The Dutch immigration service IND has begun consulting British nationals in the Netherlands to find out what information they need about regulating their post-Brexit stay in the Netherlands.
Some 45,000 adult British people live in the Netherlands and will need to have some form of permit to remain in the country after March 29 2019. As EU citizens, they do not need any form of residency permit.
‘All 45,000 applications will have to be processed and as yet it is not clear how,’ IND director Aly van Berkel told a group of some 40 British nationals in Amsterdam on Thursday evening. ‘But by March 29, 2019, we will be staffed to handle all applications’.
Few of the British nationals at Thursday’s meeting had done anything yet to prepare themselves for Brexit but IND officials continually stressed that they were unable to provide answers to questions.
‘Tonight is to find out how we can reach you,’ one official said. ‘We know you are concerned and we would love to give you the information. But as yet, we don’t know what will happen.’
The IND has a website outlining the situation so far and setting out the various options open to British nationals. ‘The IND has more information than our own government,’ Tane Piper, a software developer, said.
Nevertheless, there is little information available for newcomers who will not meet the five-year requirement for a residency permit, several participants pointed out.
In addition, British residents who have lived in the Netherlands for more than five years wanted to know if an EU residents permit will become invalid after Britain quits the EU. Third country national permits are more expensive and applicants have to go through the lengthy integration (inburgering) process to qualify.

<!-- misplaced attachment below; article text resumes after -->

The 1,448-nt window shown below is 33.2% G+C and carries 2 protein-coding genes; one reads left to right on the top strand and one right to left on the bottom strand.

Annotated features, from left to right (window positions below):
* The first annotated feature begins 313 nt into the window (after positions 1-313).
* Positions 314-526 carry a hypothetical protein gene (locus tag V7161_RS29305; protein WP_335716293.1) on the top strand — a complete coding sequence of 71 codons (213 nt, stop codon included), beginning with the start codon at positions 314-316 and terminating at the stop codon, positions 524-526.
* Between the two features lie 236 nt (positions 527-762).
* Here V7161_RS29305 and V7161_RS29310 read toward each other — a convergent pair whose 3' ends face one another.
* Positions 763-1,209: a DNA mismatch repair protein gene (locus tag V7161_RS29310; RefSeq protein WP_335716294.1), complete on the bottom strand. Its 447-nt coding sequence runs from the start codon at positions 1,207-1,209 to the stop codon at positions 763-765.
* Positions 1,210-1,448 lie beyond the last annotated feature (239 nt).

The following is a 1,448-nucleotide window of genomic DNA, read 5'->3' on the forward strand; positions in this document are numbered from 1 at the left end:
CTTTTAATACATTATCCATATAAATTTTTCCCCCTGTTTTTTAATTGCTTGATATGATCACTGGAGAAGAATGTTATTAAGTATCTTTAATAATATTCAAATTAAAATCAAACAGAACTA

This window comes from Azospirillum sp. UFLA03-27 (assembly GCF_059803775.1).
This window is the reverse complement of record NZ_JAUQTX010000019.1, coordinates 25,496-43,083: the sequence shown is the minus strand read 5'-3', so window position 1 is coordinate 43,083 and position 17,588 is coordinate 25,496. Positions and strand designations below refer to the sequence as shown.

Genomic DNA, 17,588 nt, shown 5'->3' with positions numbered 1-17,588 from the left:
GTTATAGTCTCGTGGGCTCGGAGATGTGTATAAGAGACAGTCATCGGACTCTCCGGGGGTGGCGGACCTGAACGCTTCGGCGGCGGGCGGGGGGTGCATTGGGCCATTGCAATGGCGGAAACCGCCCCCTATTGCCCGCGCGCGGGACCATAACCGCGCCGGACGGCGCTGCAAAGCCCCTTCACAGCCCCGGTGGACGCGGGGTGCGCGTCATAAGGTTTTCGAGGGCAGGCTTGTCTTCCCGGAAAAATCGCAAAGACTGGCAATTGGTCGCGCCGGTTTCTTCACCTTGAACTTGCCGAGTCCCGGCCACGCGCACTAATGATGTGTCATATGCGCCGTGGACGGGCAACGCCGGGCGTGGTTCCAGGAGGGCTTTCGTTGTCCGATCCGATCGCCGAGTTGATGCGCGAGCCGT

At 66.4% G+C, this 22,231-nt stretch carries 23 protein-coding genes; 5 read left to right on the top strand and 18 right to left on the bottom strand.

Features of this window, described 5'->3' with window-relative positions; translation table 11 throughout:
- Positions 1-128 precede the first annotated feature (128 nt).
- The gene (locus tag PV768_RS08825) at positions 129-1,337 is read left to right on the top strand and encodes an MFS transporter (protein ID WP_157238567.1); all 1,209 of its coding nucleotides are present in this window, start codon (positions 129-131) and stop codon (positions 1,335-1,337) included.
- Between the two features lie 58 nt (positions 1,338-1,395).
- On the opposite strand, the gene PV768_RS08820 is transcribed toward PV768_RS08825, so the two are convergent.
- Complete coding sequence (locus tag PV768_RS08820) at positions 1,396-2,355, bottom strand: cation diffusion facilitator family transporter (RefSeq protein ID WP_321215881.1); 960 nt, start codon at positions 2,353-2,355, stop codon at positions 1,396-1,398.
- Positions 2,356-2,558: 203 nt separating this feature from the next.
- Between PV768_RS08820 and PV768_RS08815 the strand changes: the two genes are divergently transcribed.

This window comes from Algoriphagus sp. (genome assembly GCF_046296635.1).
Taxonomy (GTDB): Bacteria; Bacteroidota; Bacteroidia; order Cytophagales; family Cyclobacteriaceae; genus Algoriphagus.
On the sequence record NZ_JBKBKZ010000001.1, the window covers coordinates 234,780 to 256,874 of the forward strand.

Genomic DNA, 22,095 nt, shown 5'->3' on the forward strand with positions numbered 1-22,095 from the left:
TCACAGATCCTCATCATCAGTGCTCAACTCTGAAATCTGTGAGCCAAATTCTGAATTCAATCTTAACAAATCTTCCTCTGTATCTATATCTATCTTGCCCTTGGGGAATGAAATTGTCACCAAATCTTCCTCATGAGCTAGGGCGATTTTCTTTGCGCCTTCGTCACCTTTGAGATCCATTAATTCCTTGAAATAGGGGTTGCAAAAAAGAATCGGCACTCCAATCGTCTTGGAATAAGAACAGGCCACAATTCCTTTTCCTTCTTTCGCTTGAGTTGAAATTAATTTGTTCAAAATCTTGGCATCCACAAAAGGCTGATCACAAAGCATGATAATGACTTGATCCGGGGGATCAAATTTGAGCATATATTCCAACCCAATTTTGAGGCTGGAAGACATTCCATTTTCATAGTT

‘It would be great to get some clarity now on whether the EU residency permit is worth applying for,’ said Nick Nugent, a long-term resident and chairman of the British society BritSoc.
A month ago, MPs from two ruling parties VVD and CDA, as well as the opposition Labour party, asked ministers to outline the consequences of a no-deal Brexit on British citizens in the Netherlands and Dutch nationals in Britain.
‘What perspectives do Dutch/British mixed marriage couples have to remain living and working in Britain in a no-deal scenario?,’ the MPs ask in their list of 11 questions.
In addition, they want to know when, post Brexit, a Dutch/British couple would have to move to the Netherlands for the British partner to be exempt from the integration requirements which non-EU nationals have to comply with. The justice ministry will reply within the next few weeks.
An increasing number of British nationals in the Netherlands have been applying for Dutch nationality but the ban on dual nationality is a major obstacle for those without a Dutch partner.
The new government had committed to reform the laws on dual nationality but as yet, no concrete steps have been taken. A justice ministry spokesman told DutchNews.nl in April ‘no announcements’ can be made about the contents, shape and time-line for changing dual nationality legislation.
DutchNews.nl has contacted the justice ministry for an update.
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